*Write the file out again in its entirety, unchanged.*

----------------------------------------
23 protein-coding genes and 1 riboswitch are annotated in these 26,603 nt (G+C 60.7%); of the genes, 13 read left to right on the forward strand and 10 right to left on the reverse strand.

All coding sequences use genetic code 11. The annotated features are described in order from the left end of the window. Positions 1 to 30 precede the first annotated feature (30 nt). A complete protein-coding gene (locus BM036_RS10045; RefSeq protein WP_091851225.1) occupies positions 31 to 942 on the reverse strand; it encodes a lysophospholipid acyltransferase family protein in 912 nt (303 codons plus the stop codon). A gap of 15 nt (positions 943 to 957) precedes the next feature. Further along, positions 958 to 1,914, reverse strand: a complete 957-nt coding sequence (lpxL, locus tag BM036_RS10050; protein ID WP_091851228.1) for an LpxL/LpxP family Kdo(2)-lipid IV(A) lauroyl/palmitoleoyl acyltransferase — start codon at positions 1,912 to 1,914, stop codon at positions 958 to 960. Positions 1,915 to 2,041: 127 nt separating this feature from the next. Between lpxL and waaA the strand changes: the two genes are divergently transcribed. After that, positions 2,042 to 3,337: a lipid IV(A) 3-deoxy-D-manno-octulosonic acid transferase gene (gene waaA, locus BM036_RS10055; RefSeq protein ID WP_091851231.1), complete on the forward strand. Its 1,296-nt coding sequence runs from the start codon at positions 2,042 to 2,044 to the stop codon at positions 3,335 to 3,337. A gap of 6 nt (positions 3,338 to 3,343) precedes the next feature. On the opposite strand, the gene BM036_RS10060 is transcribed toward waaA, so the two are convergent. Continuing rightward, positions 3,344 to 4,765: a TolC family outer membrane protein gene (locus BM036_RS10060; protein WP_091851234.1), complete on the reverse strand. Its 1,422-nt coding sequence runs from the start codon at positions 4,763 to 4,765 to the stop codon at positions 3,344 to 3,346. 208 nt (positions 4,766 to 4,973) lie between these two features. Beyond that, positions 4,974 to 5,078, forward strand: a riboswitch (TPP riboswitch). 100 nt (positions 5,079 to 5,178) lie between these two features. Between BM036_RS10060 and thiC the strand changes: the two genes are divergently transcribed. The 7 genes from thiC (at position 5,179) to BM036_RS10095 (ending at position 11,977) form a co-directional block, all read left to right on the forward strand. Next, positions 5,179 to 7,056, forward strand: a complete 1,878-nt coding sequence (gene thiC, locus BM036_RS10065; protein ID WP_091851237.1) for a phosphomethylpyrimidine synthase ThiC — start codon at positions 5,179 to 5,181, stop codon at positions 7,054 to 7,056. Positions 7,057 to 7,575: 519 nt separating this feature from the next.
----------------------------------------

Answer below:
23 protein-coding genes and 1 riboswitch are annotated in these 26,603 nt (G+C 60.7%); of the genes, 13 read left to right on the forward strand and 10 right to left on the reverse strand.

All coding sequences use genetic code 11. The annotated features are described in order from the left end of the window. Positions 1 to 30 precede the first annotated feature (30 nt). A complete protein-coding gene (locus BM036_RS10045; RefSeq protein WP_091851225.1) occupies positions 31 to 942 on the reverse strand; it encodes a lysophospholipid acyltransferase family protein in 912 nt (303 codons plus the stop codon). A gap of 15 nt (positions 943 to 957) precedes the next feature. Further along, positions 958 to 1,914, reverse strand: a complete 957-nt coding sequence (lpxL, locus tag BM036_RS10050; protein ID WP_091851228.1) for an LpxL/LpxP family Kdo(2)-lipid IV(A) lauroyl/palmitoleoyl acyltransferase — start codon at positions 1,912 to 1,914, stop codon at positions 958 to 960. Positions 1,915 to 2,041: 127 nt separating this feature from the next. Between lpxL and waaA the strand changes: the two genes are divergently transcribed. After that, positions 2,042 to 3,337: a lipid IV(A) 3-deoxy-D-manno-octulosonic acid transferase gene (gene waaA, locus BM036_RS10055; RefSeq protein ID WP_091851231.1), complete on the forward strand. Its 1,296-nt coding sequence runs from the start codon at positions 2,042 to 2,044 to the stop codon at positions 3,335 to 3,337. A gap of 6 nt (positions 3,338 to 3,343) precedes the next feature. On the opposite strand, the gene BM036_RS10060 is transcribed toward waaA, so the two are convergent. Continuing rightward, positions 3,344 to 4,765: a TolC family outer membrane protein gene (locus BM036_RS10060; protein WP_091851234.1), complete on the reverse strand. Its 1,422-nt coding sequence runs from the start codon at positions 4,763 to 4,765 to the stop codon at positions 3,344 to 3,346. 208 nt (positions 4,766 to 4,973) lie between these two features. Beyond that, positions 4,974 to 5,078, forward strand: a riboswitch (TPP riboswitch). 100 nt (positions 5,079 to 5,178) lie between these two features. Between BM036_RS10060 and thiC the strand changes: the two genes are divergently transcribed. The 7 genes from thiC (at position 5,179) to BM036_RS10095 (ending at position 11,977) form a co-directional block, all read left to right on the forward strand. Next, positions 5,179 to 7,056, forward strand: a complete 1,878-nt coding sequence (gene thiC, locus BM036_RS10065; protein ID WP_091851237.1) for a phosphomethylpyrimidine synthase ThiC — start codon at positions 5,179 to 5,181, stop codon at positions 7,054 to 7,056. Positions 7,057 to 7,575: 519 nt separating this feature from the next.